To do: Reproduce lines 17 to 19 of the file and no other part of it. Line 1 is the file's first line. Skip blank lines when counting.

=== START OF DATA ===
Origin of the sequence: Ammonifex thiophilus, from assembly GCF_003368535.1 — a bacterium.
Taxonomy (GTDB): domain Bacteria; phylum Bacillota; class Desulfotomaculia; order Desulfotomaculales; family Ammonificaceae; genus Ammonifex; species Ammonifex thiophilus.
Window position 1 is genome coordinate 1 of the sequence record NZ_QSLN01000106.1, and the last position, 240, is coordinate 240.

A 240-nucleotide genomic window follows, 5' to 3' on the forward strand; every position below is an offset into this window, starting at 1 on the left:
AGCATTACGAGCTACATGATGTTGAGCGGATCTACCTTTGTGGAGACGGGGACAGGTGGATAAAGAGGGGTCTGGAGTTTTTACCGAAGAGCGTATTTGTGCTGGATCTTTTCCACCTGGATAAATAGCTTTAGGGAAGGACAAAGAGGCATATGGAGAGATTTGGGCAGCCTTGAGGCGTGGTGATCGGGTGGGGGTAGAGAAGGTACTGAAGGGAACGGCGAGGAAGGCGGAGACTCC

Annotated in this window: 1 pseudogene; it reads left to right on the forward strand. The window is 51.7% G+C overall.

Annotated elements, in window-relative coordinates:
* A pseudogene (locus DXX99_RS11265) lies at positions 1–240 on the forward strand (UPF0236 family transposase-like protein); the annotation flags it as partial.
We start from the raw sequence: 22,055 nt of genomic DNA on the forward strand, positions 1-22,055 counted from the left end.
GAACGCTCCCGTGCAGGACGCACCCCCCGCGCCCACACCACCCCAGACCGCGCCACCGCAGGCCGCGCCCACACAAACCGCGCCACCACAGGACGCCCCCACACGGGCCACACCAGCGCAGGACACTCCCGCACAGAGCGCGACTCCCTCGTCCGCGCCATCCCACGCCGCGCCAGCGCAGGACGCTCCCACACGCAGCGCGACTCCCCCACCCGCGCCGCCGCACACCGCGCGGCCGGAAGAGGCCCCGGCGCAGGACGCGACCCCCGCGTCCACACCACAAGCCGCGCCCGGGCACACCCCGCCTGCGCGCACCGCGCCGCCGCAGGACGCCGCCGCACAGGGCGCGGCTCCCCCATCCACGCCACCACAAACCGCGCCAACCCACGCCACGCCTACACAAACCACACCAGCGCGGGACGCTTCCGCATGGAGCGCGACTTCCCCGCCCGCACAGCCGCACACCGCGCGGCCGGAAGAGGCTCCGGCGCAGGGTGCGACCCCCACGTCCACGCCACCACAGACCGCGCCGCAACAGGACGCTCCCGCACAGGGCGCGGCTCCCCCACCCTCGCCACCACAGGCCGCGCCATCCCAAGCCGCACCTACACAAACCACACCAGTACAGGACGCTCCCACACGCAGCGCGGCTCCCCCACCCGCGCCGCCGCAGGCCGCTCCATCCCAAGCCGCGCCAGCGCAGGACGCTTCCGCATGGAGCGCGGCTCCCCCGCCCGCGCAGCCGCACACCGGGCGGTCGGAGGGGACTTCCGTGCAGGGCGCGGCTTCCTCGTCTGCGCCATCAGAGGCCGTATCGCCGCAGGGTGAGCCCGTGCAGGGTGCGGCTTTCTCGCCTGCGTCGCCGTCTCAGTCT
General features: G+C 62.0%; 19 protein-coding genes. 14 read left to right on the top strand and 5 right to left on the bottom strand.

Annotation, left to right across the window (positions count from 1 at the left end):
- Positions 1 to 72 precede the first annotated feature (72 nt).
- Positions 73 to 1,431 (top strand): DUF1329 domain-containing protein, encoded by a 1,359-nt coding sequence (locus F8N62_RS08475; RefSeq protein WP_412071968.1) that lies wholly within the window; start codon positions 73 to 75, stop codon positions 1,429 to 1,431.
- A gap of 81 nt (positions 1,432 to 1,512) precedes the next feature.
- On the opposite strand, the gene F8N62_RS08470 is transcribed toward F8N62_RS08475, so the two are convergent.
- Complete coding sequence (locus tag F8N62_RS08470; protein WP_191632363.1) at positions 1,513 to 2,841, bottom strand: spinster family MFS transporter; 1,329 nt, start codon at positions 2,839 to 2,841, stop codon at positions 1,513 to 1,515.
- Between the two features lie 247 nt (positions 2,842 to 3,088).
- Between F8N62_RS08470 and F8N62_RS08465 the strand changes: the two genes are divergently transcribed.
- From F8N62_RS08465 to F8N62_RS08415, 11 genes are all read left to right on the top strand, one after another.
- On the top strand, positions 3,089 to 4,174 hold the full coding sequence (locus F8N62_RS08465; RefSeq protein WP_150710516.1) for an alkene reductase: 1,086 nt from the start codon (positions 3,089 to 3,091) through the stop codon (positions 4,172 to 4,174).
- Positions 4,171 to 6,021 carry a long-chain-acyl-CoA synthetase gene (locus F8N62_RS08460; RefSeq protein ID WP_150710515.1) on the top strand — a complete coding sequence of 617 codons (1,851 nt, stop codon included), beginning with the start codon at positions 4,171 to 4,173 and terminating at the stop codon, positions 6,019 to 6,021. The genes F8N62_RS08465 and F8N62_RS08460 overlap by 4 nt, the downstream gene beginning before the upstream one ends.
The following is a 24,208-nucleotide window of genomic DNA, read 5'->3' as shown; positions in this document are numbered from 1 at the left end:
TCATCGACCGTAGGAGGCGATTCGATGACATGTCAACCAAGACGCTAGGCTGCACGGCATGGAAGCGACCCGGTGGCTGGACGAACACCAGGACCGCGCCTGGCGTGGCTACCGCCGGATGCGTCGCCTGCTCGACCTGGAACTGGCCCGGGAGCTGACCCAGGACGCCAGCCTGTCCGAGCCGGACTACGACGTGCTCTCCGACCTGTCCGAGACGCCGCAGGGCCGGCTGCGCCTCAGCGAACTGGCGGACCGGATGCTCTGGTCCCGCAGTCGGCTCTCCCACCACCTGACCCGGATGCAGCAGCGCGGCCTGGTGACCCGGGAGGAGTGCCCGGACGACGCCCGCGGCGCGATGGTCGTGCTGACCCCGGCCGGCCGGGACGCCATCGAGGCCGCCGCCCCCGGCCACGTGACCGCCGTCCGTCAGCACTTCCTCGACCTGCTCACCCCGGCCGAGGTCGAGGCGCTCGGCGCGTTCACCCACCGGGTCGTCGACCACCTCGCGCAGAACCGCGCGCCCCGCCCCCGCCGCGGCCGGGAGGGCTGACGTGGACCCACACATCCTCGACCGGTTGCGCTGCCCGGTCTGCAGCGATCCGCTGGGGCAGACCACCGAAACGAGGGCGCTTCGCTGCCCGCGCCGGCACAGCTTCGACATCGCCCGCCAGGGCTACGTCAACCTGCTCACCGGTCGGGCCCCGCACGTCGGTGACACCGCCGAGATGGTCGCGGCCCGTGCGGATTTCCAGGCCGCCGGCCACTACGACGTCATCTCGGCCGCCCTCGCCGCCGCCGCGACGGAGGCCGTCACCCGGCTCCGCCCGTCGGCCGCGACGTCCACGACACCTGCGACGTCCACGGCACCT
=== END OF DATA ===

- Complete coding sequence (locus tag F8N62_RS08470; protein WP_191632363.1) at positions 1,513 to 2,841, bottom strand: spinster family MFS transporter; 1,329 nt, start codon at positions 2,839 to 2,841, stop codon at positions 1,513 to 1,515.
- Between the two features lie 247 nt (positions 2,842 to 3,088).
- Between F8N62_RS08470 and F8N62_RS08465 the strand changes: the two genes are divergently transcribed.